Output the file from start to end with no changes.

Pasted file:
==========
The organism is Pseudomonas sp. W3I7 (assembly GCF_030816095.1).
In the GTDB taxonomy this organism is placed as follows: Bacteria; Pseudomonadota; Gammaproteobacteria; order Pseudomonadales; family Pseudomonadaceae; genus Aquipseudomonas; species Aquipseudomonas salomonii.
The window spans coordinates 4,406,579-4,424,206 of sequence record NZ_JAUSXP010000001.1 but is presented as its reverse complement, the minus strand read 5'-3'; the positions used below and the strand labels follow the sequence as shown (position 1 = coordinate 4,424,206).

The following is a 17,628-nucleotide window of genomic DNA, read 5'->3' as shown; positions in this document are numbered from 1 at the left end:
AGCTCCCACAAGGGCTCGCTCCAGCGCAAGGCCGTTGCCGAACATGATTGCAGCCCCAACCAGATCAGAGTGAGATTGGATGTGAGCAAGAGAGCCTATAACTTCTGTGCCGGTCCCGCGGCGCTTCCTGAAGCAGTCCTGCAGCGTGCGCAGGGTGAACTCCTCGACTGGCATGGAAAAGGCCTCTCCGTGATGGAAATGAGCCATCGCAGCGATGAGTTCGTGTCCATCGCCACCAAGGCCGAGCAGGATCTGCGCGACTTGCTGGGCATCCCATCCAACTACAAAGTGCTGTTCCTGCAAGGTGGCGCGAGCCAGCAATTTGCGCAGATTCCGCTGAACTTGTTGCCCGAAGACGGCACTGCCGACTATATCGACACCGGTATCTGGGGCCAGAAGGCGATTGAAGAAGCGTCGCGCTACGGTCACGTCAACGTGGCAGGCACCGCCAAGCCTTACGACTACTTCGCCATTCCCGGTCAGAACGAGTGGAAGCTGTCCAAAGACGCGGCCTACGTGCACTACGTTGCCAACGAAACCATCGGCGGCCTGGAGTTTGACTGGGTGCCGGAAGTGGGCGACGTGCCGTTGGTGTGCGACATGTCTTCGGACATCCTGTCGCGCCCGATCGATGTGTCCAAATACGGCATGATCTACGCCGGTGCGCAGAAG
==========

The organism is Pseudomonas sp. W3I7 (assembly GCF_030816095.1).
In the GTDB taxonomy this organism is placed as follows: Bacteria; Pseudomonadota; Gammaproteobacteria; order Pseudomonadales; family Pseudomonadaceae; genus Aquipseudomonas; species Aquipseudomonas salomonii.
The window spans coordinates 4,406,579-4,424,206 of sequence record NZ_JAUSXP010000001.1 but is presented as its reverse complement, the minus strand read 5'-3'; the positions used below and the strand labels follow the sequence as shown (position 1 = coordinate 4,424,206).

The following is a 17,628-nucleotide window of genomic DNA, read 5'->3' as shown; positions in this document are numbered from 1 at the left end:
AGCTCCCACAAGGGCTCGCTCCAGCGCAAGGCCGTTGCCGAACATGATTGCAGCCCCAACCAGATCAGAGTGAGATTGGATGTGAGCAAGAGAGCCTATAACTTCTGTGCCGGTCCCGCGGCGCTTCCTGAAGCAGTCCTGCAGCGTGCGCAGGGTGAACTCCTCGACTGGCATGGAAAAGGCCTCTCCGTGATGGAAATGAGCCATCGCAGCGATGAGTTCGTGTCCATCGCCACCAAGGCCGAGCAGGATCTGCGCGACTTGCTGGGCATCCCATCCAACTACAAAGTGCTGTTCCTGCAAGGTGGCGCGAGCCAGCAATTTGCGCAGATTCCGCTGAACTTGTTGCCCGAAGACGGCACTGCCGACTATATCGACACCGGTATCTGGGGCCAGAAGGCGATTGAAGAAGCGTCGCGCTACGGTCACGTCAACGTGGCAGGCACCGCCAAGCCTTACGACTACTTCGCCATTCCCGGTCAGAACGAGTGGAAGCTGTCCAAAGACGCGGCCTACGTGCACTACGTTGCCAACGAAACCATCGGCGGCCTGGAGTTTGACTGGGTGCCGGAAGTGGGCGACGTGCCGTTGGTGTGCGACATGTCTTCGGACATCCTGTCGCGCCCGATCGATGTGTCCAAATACGGCATGATCTACGCCGGTGCGCAGAAG